Whole Foods CEO John Mackey on ‘Conscious Leadership’

In his insightful new book, Conscious Leadership: Elevating Humanity Through Business, Whole Foods Market CEO John Mackey explores the role of love in business leadership.

Noting that generosity is not a finite resource, he reiterates the virtuous circle it creates:

Generosity is an expression of abundance – that’s the best way to understand this virtue. It’s not an expression of self-sacrifice, which is a common point of confusion. So often, people think that if we give something to someone else, we must also be giving something up – that gain on one side means loss on the other. But true generosity is an overflowing, a movement of the heart that wants to share what we have and help others. It arises not from a feeling of guilt or duty, but from our own awareness of abundance in both ourselves and in the larger universe we are part of. That spirit of abundance naturally wants to give and to share, and to help others. Of course, that can be expressed in many ways. We can be generous with our time, attention, money, knowledge, and even our spirit.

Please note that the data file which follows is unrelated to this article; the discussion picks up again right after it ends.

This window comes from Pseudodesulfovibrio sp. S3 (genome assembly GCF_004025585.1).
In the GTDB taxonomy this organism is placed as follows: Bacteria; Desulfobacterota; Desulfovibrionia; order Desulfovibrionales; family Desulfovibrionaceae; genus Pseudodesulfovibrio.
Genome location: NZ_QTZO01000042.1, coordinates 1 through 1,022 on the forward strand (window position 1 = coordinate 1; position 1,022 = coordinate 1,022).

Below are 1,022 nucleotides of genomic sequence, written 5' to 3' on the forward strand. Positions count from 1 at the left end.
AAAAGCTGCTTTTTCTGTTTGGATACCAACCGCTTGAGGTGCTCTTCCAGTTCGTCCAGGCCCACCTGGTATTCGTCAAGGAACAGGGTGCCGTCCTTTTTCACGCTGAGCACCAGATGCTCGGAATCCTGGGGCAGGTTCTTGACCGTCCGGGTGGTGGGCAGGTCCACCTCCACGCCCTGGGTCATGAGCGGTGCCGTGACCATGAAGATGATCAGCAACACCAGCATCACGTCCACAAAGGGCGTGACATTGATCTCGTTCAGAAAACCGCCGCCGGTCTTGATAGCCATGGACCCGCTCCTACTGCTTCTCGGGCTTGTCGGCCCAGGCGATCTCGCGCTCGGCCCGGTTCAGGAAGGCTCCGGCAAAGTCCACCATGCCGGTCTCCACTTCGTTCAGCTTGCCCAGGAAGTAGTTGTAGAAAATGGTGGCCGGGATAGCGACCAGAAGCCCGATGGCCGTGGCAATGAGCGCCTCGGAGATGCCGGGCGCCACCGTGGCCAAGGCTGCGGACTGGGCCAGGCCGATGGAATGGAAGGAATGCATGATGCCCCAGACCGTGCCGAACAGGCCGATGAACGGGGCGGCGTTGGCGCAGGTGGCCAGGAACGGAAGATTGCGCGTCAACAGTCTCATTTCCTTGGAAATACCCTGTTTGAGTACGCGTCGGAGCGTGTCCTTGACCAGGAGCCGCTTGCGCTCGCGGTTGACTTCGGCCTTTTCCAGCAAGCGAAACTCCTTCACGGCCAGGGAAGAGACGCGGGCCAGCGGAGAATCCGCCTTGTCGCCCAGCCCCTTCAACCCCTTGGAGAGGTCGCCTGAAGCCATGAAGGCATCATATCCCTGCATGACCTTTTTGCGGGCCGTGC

That which we give to others, we give first to ourselves. This is an important spiritual truth that leaders should spend some time reflecting on. The spirit of generosity must first awaken in our own hearts and minds before it can flow outward. Once we consciously recognize that generosity is beneficial not only to the person who is receiving it but also to the one giving, the desire to give will only grow and deepen within us. We will create a virtuous circle of love that nourishes us even as it nourishes others.

Imagine an organization in which the spirit of generosity was a defining attribute of the culture!

What is the best way to practice our generosity?

By keeping company with generous people we can all stretch our “giving muscle” together. Does your office foster a generous culture that allows everyone to bring their best selves to work?

A good way to begin the practice of generosity is by surrounding yourselves with generous people. Their generosity and service will help awaken and inspire our own. Pay attention to those people and the actions they take. Generosity doesn’t have to mean grand gestures – it might just mean helping a friend meet a deadline or staying late to mentor a younger colleague. Inspired by such examples, you can stoke the fires of your own capacity to give with small gifts and acts of service. Over time, you will gradually develop an inner “spiritual muscle” of generosity that will grow stronger as you practice it.